When Georges Bizet wrote Carmen, he ensured that everything else he composed would be forgotten. Well, almost everything: the ecstatic “Pearl Fishers Duet” has endured as opera’s ultimate buddy number. The work hasn’t been seen at the Met in over a century, but it returns on New Year’s Eve in a Penny Woolcock production, starring Diana Damrau as the hot Hindu priestess Leïla. —J.D.
Metropolitan Opera, December 31 through February 4.

14. Watch Mad Max: Fury Road
Statuette-season prep.
As it racks up year-end awards, it’s worth restating: George Miller’s fourth Mad Max film really is a monumental achievement, a great action movie that also happens to be a stylized, subjective nightmare and a surprisingly detailed vision of the future. Not a frame is wasted in Miller’s portrait of a twisted new civilization being born from the ashes of the old. —Bilge Ebiri
Streaming and on demand.

15. Watch Shameless
Six seasons in and still great.
The Gallaghers can’t seem to stop getting in trouble, but Emmy Rossum’s compassion and charisma as Fiona keep the never-ending dysfunction from turning into melodrama. Just when you think she should collapse under the weight of teen pregnancy, mental illness, and criminal kids, she soars.
Showtime, January 10 at 9 p.m.

16. See Erik Parker’s Undertow
His most meticulous work yet.
Wild-style full-blown phosphorescent color attacks the eye, dancing retinal circles around it, conjuring optical genies out of the cartoon characters who people Erik Parker’s new paintings. Graphic electricity surges through this new work. —J.S.
Paul Kasmin Gallery, through January 23.

17. Read The Verdict
Nick Stone continues to wow.
A British-Haitian writer on sabbatical from more gruesome fare (the Max Mingus trilogy), Stone intertwines the personal and procedural, the past and the present, with a facility that has critics invoking the holy name of Grisham. His latest begins when foundering legal clerk Terry Flynt finally lands a big case, only to find himself defending a millionaire and ex-friend who betrayed him years ago. —B.K.

18. See Janis: Little Girl Blue
Come on, come on and watch it.
It’s been a banner year for great documentaries about some of music’s most tortured female souls, like Liz Garbus’s harrowing What Happened, Miss Simone? and Asif Kapadia’s wonderfully intimate Amy. Equally deserving of mention is Amy J. Berg’s aching, compassionate portrait of Haight-­Ashbury’s wildest child. The performance footage of Joplin is predictably electric, but the secret ingredient is the inspired narration by singer-songwriter Chan Marshall (a.k.a. Cat Power). —L.Z.
In theaters (and on PBS in early 2016).

19. Watch Transparent
The Pfeffermans are back.
No sophomore slump here: Jill Soloway’s magical, radical dramedy returns with even more power and purpose than the impressive first season. How many other shows include an Indigo Girls concert and a Nazi raid in Weimar-era Berlin in the same half-hour? —Margaret Lyons
Amazon Prime.

20. See Livestrong
Christopher Chiappa’s makin’ breakfast.
Chiappa’s installation of fried eggs looks good enough to eat, but they’re the result of a refined process of casting, pouring, sanding, and painting plaster. In this gallery invasion, sunny­side-up yolks are everywhere, climbing the walls, seeming less benevolent the longer you look. —Wendy Goodman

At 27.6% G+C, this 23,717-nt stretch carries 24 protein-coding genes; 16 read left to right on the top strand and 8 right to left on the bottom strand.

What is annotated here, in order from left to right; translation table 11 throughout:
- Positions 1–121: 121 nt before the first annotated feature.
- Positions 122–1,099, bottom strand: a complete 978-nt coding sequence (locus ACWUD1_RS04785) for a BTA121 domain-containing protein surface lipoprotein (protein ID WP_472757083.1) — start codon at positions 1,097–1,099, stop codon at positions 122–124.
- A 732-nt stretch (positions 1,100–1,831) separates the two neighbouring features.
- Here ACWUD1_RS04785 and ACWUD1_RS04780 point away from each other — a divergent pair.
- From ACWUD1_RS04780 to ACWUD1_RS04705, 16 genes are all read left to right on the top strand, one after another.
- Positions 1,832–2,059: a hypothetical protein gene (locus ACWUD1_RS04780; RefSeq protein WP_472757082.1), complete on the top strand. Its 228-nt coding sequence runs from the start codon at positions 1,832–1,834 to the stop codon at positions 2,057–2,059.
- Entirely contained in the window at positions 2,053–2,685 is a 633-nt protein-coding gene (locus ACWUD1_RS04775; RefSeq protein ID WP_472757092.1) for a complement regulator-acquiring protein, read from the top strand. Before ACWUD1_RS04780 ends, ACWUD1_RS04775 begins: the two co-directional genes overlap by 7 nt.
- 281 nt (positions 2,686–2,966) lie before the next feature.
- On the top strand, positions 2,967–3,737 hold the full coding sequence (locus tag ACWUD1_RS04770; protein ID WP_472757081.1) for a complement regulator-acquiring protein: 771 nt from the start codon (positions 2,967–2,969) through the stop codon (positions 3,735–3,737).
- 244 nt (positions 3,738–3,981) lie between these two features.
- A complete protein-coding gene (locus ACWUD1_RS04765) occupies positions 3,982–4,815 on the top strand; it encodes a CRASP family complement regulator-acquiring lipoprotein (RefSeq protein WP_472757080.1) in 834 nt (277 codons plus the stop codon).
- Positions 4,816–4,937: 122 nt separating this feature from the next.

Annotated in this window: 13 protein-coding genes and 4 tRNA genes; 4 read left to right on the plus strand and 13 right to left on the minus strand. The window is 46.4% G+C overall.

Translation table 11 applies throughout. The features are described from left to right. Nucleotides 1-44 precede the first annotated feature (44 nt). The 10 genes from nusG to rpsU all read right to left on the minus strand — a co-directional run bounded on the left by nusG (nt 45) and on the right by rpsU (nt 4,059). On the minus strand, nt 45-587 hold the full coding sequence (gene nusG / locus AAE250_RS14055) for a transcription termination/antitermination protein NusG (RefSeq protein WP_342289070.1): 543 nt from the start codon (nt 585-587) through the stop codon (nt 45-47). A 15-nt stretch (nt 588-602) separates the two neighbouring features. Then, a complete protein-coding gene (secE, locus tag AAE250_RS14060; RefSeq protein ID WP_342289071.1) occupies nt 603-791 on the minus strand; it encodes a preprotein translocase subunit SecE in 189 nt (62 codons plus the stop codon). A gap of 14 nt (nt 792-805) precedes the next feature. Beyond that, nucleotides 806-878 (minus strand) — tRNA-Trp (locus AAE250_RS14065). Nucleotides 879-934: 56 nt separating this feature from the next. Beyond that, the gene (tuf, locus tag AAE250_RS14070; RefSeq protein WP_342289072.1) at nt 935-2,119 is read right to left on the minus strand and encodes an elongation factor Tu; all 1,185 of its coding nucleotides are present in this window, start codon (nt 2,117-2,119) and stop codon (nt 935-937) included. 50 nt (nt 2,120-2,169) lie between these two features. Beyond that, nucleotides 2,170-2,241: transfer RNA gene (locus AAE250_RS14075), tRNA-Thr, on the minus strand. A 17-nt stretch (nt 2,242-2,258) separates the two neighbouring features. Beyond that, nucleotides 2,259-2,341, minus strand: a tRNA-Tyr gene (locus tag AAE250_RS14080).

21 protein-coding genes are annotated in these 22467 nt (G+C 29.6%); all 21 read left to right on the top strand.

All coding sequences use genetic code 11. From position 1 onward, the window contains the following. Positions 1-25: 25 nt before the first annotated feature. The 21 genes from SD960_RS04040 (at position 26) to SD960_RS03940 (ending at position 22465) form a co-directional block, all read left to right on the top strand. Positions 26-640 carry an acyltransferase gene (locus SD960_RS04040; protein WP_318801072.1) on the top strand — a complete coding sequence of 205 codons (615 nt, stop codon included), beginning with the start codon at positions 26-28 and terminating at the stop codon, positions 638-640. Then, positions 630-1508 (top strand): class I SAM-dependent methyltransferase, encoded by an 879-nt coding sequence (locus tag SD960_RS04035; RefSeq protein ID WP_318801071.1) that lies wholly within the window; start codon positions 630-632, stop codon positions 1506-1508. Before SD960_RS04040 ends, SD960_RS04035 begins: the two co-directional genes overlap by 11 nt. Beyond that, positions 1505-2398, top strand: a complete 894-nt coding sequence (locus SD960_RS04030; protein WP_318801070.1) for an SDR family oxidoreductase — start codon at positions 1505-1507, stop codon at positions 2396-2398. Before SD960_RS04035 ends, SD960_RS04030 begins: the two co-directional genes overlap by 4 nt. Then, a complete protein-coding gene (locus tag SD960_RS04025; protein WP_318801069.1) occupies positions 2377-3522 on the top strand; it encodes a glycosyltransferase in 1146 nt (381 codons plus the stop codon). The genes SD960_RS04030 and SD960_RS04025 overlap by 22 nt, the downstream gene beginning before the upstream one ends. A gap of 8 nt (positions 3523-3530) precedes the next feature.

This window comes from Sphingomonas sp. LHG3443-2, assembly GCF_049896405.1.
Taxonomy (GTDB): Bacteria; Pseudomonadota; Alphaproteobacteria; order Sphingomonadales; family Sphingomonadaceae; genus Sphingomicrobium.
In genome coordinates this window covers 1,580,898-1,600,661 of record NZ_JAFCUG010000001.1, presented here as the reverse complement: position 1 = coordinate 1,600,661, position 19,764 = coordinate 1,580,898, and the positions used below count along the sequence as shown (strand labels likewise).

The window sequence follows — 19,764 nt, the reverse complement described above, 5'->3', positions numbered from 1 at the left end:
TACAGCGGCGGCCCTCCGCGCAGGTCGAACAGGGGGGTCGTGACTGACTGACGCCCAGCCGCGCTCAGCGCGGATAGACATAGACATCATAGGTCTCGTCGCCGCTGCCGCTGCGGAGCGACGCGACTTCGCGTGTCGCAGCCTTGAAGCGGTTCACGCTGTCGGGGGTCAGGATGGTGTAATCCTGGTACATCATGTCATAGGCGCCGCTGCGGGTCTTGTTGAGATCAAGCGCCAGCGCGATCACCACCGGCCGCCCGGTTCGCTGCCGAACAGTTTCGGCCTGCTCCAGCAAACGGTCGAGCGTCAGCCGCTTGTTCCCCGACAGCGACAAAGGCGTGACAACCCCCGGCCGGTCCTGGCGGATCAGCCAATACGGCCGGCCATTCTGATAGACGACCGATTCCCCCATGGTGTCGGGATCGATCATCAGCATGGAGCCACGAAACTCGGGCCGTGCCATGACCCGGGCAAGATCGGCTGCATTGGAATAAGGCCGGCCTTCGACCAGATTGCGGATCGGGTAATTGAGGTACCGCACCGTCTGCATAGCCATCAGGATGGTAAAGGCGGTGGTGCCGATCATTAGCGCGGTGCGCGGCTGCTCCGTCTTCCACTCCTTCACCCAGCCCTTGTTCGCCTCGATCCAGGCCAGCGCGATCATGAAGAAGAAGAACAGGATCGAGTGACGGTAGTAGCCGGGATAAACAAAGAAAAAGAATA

Kate Werble Gallery, through January 9.

21. See American Dance Machine for the 21st Century
Many singular sensations.
The “living archive” of musical-theater dance is back with an encyclopedic program running from the Oklahoma! dream ballet to Tommy’s “Pinball Wizard.” Look out for New York City Ballet’s Georgina Pazcoguin, a stunner in Jerome Robbins’s “Mr. Monotony” and taking on Chita Rivera’s role in Jack Cole’s “Beale Street Blues.” —R.M.
Joyce Theater, through January 3.

22. See Chimes at Midnight
One of Welles’s best.
Orson Welles’s patchy, jagged, and magnificent 1965 box-office bomb is arguably his greatest film. It’s shaped around Falstaff, the immense, hoary, drunken knight just off to the side of the action in Henry IV, Parts 1 and 2, whom Welles called “one of the only great characters … He’s just shining with love; he asks for little, and in the end, of course, he gets nothing.” It’s Welles’s favorite theme: brutal corporate efficiency (here via Prince Hal) vanquishing the Romantic past. —D.E.
Film Forum, January 1 through 12.

23. See Berlin Metropolis: 1918–1933
Before the fall.
As the political weather shifted in Germany, turmoil gave way to a jazz energy that lent Weimar Berlin a nearly New York feel. See how those spasms played out across painting, sculpture, photography, architecture, and fashion.
Neue Galerie, through January 4.

24. Hear A Sunny Day in Glasgow
They’re actually from Philly.
The fuzzy dream-pop band makes songs that sound like aural watercolors — distorted guitar tones, moody synths, gleeful harmonies softly bleeding into each other. This show is a week after Christmas, but cross your fingers for their eerie, pitch-shifted cover of “All I Want for Christmas Is You.” —L.Z.
Rough Trade, January 2.

25. See Sell/Buy/Date
A work-in-progress (and affordable, too!).
Sarah Jones’s terrific Bridge & Tunnel hit Broadway in 2006 but was a more astonishing discovery Off Broadway in 2004. Why not catch her latest one-woman-many-character play — this one about sex trafficking — before it heads to the Manhattan Theatre Club in October? —J.G.
New York Live Arts, January 6 through 16.